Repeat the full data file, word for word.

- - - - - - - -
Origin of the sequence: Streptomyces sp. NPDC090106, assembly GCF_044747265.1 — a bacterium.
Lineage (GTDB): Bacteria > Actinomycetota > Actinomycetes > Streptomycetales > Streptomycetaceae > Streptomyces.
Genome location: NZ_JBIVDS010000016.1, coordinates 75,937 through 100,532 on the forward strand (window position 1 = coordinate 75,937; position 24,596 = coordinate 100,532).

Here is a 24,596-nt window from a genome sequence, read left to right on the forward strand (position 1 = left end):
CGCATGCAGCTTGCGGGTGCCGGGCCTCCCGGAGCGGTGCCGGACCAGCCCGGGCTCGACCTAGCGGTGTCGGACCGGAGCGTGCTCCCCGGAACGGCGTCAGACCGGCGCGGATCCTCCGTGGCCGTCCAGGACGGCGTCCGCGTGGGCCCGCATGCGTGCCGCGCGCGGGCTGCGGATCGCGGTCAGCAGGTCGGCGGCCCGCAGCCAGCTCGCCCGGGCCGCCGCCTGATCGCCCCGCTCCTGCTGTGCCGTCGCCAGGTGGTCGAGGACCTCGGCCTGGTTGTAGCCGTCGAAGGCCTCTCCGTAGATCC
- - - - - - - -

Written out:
Origin of the sequence: Streptomyces sp. NPDC090106, assembly GCF_044747265.1 — a bacterium.
Lineage (GTDB): Bacteria > Actinomycetota > Actinomycetes > Streptomycetales > Streptomycetaceae > Streptomyces.
Genome location: NZ_JBIVDS010000016.1, coordinates 75,937 through 100,532 on the forward strand (window position 1 = coordinate 75,937; position 24,596 = coordinate 100,532).

Here is a 24,596-nt window from a genome sequence, read left to right on the forward strand (position 1 = left end):
CGCATGCAGCTTGCGGGTGCCGGGCCTCCCGGAGCGGTGCCGGACCAGCCCGGGCTCGACCTAGCGGTGTCGGACCGGAGCGTGCTCCCCGGAACGGCGTCAGACCGGCGCGGATCCTCCGTGGCCGTCCAGGACGGCGTCCGCGTGGGCCCGCATGCGTGCCGCGCGCGGGCTGCGGATCGCGGTCAGCAGGTCGGCGGCCCGCAGCCAGCTCGCCCGGGCCGCCGCCTGATCGCCCCGCTCCTGCTGTGCCGTCGCCAGGTGGTCGAGGACCTCGGCCTGGTTGTAGCCGTCGAAGGCCTCTCCGTAGATCC